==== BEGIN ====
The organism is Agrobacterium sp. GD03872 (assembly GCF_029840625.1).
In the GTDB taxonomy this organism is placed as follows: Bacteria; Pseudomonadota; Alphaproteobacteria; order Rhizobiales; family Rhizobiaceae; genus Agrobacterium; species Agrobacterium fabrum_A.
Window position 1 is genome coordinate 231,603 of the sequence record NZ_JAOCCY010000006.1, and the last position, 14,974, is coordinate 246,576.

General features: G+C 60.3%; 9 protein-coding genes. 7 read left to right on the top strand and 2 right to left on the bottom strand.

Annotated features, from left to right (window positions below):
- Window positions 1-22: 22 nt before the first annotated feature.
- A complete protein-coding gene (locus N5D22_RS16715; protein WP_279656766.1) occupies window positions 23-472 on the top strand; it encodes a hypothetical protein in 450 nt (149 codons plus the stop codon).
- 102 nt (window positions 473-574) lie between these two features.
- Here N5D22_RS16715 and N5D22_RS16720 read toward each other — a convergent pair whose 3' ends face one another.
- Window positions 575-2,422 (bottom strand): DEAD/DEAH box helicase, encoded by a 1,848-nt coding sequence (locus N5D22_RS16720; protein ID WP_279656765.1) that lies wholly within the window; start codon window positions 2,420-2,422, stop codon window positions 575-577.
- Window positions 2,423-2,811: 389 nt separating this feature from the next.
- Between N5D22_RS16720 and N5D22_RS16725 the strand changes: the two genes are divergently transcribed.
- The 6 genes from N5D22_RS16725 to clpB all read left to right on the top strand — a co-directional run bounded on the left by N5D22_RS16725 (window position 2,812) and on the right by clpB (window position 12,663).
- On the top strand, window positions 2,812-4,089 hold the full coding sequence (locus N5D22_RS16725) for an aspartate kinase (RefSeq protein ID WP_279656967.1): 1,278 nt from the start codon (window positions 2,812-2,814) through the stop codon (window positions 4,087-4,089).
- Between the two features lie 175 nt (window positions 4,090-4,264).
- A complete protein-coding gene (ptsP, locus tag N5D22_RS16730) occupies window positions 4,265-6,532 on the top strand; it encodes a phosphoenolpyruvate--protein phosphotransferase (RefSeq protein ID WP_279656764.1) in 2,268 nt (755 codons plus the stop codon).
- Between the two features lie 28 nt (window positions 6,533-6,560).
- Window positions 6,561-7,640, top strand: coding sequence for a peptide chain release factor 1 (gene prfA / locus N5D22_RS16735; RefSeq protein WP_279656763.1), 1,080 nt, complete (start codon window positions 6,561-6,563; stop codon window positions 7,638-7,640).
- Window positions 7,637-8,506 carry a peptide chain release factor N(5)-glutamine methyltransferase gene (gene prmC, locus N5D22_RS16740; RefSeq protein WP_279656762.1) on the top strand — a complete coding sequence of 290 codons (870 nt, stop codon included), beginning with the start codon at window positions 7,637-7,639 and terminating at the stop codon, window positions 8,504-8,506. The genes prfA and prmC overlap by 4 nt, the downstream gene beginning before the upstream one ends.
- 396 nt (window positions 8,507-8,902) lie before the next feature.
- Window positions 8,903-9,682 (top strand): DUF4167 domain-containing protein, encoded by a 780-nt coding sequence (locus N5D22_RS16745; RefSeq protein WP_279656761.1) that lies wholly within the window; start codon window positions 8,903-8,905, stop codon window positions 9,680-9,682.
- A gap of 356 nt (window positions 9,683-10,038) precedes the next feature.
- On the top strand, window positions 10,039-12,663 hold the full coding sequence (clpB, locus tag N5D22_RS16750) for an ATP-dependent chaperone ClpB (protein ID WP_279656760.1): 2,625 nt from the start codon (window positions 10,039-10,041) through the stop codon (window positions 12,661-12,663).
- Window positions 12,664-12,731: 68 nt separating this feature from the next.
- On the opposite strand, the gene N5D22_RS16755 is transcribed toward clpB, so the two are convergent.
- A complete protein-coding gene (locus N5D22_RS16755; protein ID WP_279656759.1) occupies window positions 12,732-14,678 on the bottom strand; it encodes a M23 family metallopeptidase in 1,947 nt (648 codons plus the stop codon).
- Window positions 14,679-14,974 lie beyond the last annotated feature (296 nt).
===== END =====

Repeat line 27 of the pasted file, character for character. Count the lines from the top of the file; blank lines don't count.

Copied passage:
- Window positions 14,679-14,974 lie beyond the last annotated feature (296 nt).